- Dual singlecoil pickups
- Originally had a dynamic vibrato bridge for a more direct response
The Mustang has been through several production runs, but is now a permanent fixture across a number of Fender’s ranges. Other configurations feature P90 pickups, fixed bridges – and of course, the Mustang Bass!
Gibson Firefird / Thunderbird
Introduced in 1963, the Firebird was designed by Raymond H Dietrich, who worked for Chrysler and Lincoln at the time. It’s easy to see parallels between the Firebird and the futuristic curves of automobiles at the time.
Its bass counterpart, the Thunderbird, was released at the same time to impact the bass market – previously dominated by Fender. Both the Firebird and Thunderbird most commonly featured two pickups, Mahogany bodies and fixed bridge designs.
Gibson Firebird key features
- Through-body design for maximum resonance
- Dual pickups, originally mini humbuckers
- Dual controls for volume and tone
- Mahogany and Walnut multi-piece neck
- Broad horned design with right-angled pickguard
The Firebird has seen many iterations over the years. These include versions with P90s, humbuckers or triple pickups, as well as wild finishes, signature models and Epiphone own range of more affordable options.
Squier are known for producing affordable version of Fender’s most popular products. Nowadays, they offer their own varieties, including the affordable Bullet line up and the cutting-edge Contemporary series.
Squier’s offsets include the usual suspects; Jazzmaster, Jaguar, Mustang and so on. If you fancy offset looks, modern playability and an accessible price point, Squier is a great way to go!
Best Alternative Offset Guitars
Designed by Leo Fender himself, it’s easy to see the resemblance between the Doheny and…certain other offset guitars. Usually found with either P90s or humbuckers, the Doheny also features the G&L Dual Fulcrum tremolo and some super cool finishes.
These slick G&L double-cut guitars are made for straight-up, no-frills rocking out. They’re often found with a humbucker in the bridge and a P90 in the neck, with a hefty Mahogany body for extra resonance.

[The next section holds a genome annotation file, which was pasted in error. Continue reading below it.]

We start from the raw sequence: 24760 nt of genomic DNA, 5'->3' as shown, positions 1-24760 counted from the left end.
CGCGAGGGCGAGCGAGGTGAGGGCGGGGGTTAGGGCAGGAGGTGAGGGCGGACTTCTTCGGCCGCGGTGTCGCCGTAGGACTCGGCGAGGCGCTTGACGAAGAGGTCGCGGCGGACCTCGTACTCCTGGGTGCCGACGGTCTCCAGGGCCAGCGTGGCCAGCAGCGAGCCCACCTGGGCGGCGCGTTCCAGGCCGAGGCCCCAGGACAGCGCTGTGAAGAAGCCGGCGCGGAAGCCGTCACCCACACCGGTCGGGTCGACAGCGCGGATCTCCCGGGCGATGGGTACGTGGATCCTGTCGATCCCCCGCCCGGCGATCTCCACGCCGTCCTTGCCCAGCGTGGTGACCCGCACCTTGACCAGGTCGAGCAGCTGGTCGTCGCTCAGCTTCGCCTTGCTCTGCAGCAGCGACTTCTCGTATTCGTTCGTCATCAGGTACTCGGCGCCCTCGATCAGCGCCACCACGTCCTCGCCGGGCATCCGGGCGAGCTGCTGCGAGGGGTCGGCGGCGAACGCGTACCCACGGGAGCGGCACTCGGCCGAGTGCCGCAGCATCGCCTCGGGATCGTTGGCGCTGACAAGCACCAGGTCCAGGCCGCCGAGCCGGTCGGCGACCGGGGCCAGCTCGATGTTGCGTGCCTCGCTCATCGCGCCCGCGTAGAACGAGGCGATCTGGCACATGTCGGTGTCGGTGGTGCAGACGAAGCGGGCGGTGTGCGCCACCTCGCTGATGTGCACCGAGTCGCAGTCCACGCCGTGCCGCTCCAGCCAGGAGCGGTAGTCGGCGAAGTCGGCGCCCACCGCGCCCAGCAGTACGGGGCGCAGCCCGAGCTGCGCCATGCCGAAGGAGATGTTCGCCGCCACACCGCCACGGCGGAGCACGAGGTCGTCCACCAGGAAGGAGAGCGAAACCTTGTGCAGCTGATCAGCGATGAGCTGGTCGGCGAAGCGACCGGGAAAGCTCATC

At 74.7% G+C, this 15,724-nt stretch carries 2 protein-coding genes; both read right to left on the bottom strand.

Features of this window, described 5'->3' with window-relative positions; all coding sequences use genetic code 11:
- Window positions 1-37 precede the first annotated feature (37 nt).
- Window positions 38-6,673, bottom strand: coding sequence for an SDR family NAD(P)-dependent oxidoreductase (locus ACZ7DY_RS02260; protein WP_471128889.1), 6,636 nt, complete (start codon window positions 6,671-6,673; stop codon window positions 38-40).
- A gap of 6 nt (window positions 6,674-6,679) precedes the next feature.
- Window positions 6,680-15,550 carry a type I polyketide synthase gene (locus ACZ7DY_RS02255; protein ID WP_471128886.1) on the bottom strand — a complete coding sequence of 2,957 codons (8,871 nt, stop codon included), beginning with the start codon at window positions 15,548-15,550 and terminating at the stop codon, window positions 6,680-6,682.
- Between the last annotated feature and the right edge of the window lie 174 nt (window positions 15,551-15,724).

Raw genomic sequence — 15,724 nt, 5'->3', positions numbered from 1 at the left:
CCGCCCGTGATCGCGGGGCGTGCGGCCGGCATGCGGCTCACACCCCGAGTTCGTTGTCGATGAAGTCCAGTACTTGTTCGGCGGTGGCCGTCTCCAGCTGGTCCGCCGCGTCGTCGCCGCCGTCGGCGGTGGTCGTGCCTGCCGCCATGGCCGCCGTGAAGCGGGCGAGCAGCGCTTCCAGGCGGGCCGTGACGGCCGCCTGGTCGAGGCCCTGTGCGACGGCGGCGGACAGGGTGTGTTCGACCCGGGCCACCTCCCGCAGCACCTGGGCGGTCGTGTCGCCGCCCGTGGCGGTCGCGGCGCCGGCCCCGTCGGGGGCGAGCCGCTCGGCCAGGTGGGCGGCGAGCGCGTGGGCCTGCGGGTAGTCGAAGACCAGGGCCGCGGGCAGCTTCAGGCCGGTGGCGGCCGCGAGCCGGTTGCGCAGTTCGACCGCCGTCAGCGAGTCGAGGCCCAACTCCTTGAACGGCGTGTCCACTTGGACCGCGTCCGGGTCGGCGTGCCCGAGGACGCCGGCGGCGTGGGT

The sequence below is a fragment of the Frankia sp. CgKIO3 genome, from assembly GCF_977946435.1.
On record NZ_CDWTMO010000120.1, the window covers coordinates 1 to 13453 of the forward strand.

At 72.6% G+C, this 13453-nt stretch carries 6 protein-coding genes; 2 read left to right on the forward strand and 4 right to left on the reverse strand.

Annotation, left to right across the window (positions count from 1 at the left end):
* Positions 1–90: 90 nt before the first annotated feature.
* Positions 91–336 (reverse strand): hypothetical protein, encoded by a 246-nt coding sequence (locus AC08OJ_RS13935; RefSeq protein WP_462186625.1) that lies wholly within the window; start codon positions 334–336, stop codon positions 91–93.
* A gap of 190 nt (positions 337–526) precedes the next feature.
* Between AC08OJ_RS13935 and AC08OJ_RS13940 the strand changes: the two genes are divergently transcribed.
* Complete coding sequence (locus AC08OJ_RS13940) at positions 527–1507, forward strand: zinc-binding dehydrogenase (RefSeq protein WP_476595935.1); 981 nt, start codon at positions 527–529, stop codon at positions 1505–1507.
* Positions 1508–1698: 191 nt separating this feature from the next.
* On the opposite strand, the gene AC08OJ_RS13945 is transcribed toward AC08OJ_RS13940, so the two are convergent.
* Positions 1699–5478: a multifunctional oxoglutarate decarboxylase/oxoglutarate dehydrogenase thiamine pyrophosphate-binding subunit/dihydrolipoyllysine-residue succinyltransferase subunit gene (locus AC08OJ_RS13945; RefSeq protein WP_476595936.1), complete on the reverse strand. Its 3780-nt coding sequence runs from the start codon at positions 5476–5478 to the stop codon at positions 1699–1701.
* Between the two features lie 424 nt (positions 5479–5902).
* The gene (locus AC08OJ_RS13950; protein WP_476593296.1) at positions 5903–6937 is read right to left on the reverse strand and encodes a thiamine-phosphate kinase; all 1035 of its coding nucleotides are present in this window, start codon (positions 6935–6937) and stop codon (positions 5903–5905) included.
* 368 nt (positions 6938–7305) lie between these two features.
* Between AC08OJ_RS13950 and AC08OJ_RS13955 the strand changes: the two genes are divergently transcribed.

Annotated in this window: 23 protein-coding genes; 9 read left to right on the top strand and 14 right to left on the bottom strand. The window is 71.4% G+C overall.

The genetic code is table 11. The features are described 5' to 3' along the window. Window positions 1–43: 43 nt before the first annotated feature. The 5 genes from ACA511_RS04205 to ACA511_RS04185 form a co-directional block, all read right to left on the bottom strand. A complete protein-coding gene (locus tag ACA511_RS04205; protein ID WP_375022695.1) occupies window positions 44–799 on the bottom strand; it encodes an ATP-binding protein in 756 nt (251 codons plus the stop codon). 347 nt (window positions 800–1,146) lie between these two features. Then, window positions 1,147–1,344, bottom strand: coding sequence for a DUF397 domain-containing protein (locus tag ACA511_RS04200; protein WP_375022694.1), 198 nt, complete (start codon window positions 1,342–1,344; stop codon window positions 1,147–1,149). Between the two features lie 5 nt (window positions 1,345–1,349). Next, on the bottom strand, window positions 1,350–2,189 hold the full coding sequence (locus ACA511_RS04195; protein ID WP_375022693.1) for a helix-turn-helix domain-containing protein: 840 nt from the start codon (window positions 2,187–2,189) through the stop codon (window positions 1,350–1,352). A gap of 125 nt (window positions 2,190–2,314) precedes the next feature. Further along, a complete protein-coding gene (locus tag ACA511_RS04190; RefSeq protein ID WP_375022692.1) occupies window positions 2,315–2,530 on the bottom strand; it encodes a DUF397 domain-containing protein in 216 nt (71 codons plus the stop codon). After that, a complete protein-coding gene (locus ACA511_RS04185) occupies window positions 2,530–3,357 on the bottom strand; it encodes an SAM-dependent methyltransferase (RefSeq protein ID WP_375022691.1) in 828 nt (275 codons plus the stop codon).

The Ibanez Talman was introduced in 1994, and while its production has been on and off, it found favour among the alt/punk rock scene. It’s become a cult favourite, notably championed by The Offspring guitarist, Noodles.
Reverend Double Agent
Many of Reverend’s models could be considered offset, but none pull it off with quite so much gusto as the Double Agent. Combining curves with jagged angles in gloriously retro fashion, they feature a humbucker/P90 combo and some seriously slick finish options.
Fender Duo Sonic
The short-scale Fender Duo-Sonic actually predates the Mustang, and has similarly been in and out of production ever since. While not quite enjoying the same cult status as Fender’s other offset models, the Duo-Sonic’s fixed bridge and HS pickup combo gives it a cool alt edge.
The Meteora is a more angular offset offering from Fender. It’s made a number of appearances in their line-up over the years, mostly as limited runs. But it’s undeniably sought-after – I mean, look at it!
German manufacturers Duesenberg are known for making retro-style guitars that are fully loaded with modern appointments. The Paloma features a subtle offset design, HSS pickup config and a Duesy radiator trem. Rad.
What’s the best affordable offset guitar?
As mentioned earlier, a number of brands offer great budget offset options. Whether you’re looking for an all-rounder with slick looks to boot, or a no-frills rock machine, you don’t have to break the bank.
Here’s a selection of some of the best cheaper/entry-level offset guitars that are great for beginners or guitarists looking for something a bit different:
Best affordable offset guitars
We hope you’ve found this guide to be useful. If you’ve ever wondered what an offset guitar is, you might be feeling a bit more informed by now. If you’ve got any questions about our offset guitar selection, please don’t hesitate to get in touch with us!
In the meantime, why not check out our other buyers’ guides while you’re here?